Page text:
World renowned harpist also chairs Music Department at MSJC
■ Dennis Fletcher / Contributed
The Diamond Valley Arts Council (DVAC) provided a rare and stunning glimpse of the genius of Dr. Vanessa Sheldon’s mastery of the harp on a Sunday performance.
On Nov. 3, for one performance only, concert harpist Dr. Sheldon delivered a broad selection of music intended to show the versatility of the harp and prove its broad appeal to a general audience. The operation was a total success.
The harp occupies a position unique in the history of music. It is the oldest known instrument, having existed in one form or another, in every land and every age. The earliest archaeological evidence of harps appeared in Ancient Egypt in 2500 B.C.
The playbill included classical works for harp along with original arrangements of popular and jazz music pieces. Some arrangements were developed by Dr. Sheldon.
The first part of the program consisted of these pieces:
• Fantasie by Louis Spohr (1784 – 1859)
• Alegro Moderato from Concerto for Harp by G.F. Handel (1685 – 1759)
• “Flower Duet” from Lakme by Leo Delibes (1836 – 1891)
• In the Mood by Joe Garland (1903 – 1977) *
• A Breeze from Alabama by Scott Joplin (1868 – 1917) *
• “Cantina Band Song” from Star Wars by John Williams (b. 1932) arr. By Carrol McLaughlin (1952 – 2018)
• Asturias (Leyenda) from Suite Espanola by Isaac Albeniz (1860 – 1909) *
• After the intermission, the lucky listeners were treated to five more pieces:
• Harpin’ on a Harp by Robert Maxwell (1921 – 2012)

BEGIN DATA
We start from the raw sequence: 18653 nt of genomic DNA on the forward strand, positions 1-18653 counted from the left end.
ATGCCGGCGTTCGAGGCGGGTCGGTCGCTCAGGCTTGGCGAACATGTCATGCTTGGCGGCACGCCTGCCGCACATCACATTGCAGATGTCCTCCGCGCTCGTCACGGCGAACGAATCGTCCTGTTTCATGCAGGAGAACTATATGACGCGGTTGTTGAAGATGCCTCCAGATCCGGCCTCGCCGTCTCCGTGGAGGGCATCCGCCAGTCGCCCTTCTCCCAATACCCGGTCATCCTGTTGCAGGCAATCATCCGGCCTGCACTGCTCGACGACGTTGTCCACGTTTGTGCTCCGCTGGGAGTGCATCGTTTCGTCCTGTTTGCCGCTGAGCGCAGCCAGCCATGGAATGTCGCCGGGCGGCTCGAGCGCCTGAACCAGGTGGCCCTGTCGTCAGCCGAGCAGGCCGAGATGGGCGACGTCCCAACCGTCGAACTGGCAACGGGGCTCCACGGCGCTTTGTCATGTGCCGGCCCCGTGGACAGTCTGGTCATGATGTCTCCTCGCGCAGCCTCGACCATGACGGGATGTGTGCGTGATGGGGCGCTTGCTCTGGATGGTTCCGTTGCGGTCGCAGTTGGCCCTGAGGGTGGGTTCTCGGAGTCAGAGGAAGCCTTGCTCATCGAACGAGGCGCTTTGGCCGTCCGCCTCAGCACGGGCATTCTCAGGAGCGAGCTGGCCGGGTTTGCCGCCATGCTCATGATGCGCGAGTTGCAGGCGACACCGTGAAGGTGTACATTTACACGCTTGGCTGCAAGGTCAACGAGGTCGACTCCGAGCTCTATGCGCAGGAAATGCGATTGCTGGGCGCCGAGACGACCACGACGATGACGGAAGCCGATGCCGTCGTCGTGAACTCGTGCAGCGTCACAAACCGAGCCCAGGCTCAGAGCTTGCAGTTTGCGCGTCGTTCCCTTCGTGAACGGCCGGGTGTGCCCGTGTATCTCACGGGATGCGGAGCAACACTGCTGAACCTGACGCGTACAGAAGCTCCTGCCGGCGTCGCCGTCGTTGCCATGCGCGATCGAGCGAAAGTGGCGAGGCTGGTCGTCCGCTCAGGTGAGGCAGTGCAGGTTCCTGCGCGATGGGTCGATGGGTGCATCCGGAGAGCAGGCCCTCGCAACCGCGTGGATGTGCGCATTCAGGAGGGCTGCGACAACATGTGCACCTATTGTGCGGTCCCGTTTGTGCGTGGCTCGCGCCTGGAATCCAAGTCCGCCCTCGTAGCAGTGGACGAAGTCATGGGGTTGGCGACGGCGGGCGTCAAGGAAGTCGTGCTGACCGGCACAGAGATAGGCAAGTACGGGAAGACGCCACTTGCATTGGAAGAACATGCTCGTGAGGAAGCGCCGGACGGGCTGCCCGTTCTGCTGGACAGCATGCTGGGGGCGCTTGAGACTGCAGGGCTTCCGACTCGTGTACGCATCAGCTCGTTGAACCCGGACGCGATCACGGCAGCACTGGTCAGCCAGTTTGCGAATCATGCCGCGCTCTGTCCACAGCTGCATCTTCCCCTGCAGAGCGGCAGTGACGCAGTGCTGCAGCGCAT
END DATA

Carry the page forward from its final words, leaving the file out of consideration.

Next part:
• Theme from “The Pink Panther” by Henry Mancini (1924 – 1994) *
• Dream On by Steven Tyler (b. 1948)/Aerosmith *
• Sonetto 104 del Petrarca by Franz Liszt (1811 – 1886) *
• Variations on a Theme of Paganini by Mikhail Mchedelov (1903 – 1974)
• *denotes arranged by Dr. Sheldon
Asturias, named simply Leyenda (meaning legend) by its composer and pianist Isaac Abbeniz, is a piece lasting about six minutes and written originally for the piano. It debuted in Barcelona in 1892. The music is reminiscent of Andalusia with its flamenco traditions. The piece has been translated for guitar (most notably by Andre Segovia), becoming a popular Spanish guitar piece featuring intricate melodies and abrupt changes.
Dr. Sheldon serves as Chair of the MSJC Music Department on the San Jacinto Campus. She toured Europe this past summer where she presented a recital at the Cathedral in Cercedilla, Spain. More about Dr. Sheldon and samples of her music can be found on her website at www.gold2ivory.com.
The calendar of upcoming events at MSJC can be found at https://calendar.msjc.edu.
The event was held at The Diamond Valley Arts Center, 123 North Harvard Street, Hemet. (951) 652-3822. Visit their website at www.thedvac.org